*This is a work of nonfiction based on actual events as told to me by a friend who experienced them firsthand; used with permission.
Growing up, my friend Sarah lived in a very religious nuclear family. Her parents were married since they were teenagers and were high up members of their church. They had a son and daughter, Sarah, a dog and a goldfish. Her father worked and ruled the roost, her mother did all the chores and shopping and kept the house and kids in order. They were the perfect little family.
I remember when we were kids, Sarah and I would be on the phone together and she would have to get off the line because it was time to go pray with her family. So you can see, she had a particular idea of what a family was supposed to look like, and she wanted the same thing for herself when she grew up.
Sarah met Frederick in college, and they seemed to hit it off from the start. Frederick was Sarah’s first boyfriend, and when she talked to me about him I could hear it in her voice that she was falling in love with him and thought he was perfect for her.
They dated for a respectable two years before Frederick proposed to her and they married on a beautiful spring afternoon in Boston. So, I thought Sarah would settle into her perfect little life, and it looked like that was happening. They had their first child, they bought a house, Frederick had a good job…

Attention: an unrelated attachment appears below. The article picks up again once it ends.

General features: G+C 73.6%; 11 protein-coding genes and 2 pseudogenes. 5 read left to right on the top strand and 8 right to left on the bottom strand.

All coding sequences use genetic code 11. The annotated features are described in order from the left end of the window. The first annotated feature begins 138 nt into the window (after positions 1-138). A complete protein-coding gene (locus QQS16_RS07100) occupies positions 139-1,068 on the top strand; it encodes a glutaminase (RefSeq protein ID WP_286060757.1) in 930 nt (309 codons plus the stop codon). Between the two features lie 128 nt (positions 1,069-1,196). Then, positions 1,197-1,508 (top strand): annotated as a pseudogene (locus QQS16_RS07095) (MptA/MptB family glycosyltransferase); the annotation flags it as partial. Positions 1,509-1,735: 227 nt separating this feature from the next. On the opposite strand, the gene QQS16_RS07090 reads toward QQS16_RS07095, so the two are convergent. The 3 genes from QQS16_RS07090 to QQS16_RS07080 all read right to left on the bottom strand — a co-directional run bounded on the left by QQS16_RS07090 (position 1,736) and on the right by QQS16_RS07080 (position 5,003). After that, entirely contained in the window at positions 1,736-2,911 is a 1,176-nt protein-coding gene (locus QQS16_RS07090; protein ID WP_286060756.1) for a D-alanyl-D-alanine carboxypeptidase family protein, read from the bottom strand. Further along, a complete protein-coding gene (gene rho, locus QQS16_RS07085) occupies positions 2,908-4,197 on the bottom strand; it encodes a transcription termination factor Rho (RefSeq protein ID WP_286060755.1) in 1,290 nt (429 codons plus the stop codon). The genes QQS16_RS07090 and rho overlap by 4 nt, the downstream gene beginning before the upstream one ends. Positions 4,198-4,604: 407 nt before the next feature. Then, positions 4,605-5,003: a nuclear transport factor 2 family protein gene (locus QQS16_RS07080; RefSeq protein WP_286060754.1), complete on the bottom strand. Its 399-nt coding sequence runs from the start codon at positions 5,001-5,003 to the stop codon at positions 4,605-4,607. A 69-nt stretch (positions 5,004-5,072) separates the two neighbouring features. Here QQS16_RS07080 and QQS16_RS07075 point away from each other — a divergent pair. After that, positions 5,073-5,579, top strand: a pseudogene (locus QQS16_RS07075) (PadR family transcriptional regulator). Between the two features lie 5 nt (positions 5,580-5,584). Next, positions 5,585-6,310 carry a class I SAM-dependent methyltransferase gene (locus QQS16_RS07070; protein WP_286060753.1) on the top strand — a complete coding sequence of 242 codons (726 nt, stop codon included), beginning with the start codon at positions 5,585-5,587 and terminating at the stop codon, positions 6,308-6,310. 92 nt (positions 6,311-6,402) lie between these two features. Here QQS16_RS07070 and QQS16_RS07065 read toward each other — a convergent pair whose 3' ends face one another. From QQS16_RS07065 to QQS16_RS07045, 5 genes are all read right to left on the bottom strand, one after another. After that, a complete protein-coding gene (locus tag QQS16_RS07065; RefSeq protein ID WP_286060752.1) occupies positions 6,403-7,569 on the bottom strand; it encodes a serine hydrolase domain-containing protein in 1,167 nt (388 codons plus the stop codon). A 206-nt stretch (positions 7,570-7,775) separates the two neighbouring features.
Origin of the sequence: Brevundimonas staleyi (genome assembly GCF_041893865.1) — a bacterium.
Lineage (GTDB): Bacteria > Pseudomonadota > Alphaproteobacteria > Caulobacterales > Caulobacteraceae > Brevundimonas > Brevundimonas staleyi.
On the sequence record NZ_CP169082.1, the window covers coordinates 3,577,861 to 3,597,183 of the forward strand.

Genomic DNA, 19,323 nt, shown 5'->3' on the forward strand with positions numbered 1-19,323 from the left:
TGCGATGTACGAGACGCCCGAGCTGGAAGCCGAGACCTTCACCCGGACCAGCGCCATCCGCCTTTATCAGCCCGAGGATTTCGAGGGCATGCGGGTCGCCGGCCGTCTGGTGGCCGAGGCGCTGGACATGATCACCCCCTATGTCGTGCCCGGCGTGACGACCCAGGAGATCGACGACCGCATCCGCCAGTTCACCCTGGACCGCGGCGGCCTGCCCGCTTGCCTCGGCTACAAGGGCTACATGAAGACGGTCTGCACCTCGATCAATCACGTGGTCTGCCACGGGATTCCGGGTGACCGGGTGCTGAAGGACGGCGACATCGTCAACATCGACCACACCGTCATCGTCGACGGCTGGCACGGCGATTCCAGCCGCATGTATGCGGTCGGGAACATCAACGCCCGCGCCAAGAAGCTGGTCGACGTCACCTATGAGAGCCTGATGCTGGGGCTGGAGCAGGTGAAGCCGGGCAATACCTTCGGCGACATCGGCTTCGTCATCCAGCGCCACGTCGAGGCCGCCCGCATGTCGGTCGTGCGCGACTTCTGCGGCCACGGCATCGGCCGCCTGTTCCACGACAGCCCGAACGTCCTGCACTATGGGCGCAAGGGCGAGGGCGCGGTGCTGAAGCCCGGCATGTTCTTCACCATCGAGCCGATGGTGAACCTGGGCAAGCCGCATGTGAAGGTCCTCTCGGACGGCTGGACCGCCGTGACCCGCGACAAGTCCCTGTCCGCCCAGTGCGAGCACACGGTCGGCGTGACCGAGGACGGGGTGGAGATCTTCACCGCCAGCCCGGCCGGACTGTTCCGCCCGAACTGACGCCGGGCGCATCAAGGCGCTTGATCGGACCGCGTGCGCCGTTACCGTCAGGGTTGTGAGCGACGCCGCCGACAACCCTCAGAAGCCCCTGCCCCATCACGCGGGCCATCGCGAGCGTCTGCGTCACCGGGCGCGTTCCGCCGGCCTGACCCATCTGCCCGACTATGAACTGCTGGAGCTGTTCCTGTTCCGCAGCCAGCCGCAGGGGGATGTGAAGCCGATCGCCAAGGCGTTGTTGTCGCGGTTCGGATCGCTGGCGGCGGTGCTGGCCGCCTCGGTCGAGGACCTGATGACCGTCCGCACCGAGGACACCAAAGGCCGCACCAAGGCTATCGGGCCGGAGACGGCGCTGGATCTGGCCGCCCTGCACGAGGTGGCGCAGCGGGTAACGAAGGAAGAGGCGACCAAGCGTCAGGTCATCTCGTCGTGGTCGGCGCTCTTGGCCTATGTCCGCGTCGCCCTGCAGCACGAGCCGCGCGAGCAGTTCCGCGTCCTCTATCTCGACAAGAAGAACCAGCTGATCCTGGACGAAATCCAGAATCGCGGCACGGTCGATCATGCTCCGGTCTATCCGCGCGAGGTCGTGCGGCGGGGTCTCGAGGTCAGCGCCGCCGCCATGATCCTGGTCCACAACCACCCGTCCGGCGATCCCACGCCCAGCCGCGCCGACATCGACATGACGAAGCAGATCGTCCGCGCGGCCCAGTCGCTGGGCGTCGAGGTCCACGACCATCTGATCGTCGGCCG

But you see, Frederick was good at a lot of things. He happened to love cooking, and sometimes would kick Sarah out of the kitchen on weekends so he could experiment with making dessert breads, and when he was done he would go things like take out the vacuum and clean the house while Sarah was out shopping, and she’d come back and just feel useless.
This wasn’t the way things were supposed to be, she thought.
It got worse when Frederick started insisting on picking up the kids from their sports practices some nights a week, and took them out for pizza instead of letting Sarah cook for them. One day she even found Frederick in the laundry room, loading the washing machine with whites.
“What are you doing?” She confronted him.
“I’m just helping,” he said, and she chuffed at him.
“Well, I don’t want or need your help. You have your job and I have my job, and I’d appreciate it if you left it to me!”
Frederick was taken aback, as he’d only wanted to help his wife when he had the chance. Alas, that is not the way Sarah thought it should be or the way she wanted it to be.
When she was telling me about this over coffee at her immaculate house one day, wrinkling her nose at her husband’s “strange behavior” and sounding a bit disgusted by him, my head reeled. Isn’t this the dream of most women, to have their husbands be more helpful around the house?
How would you have reacted?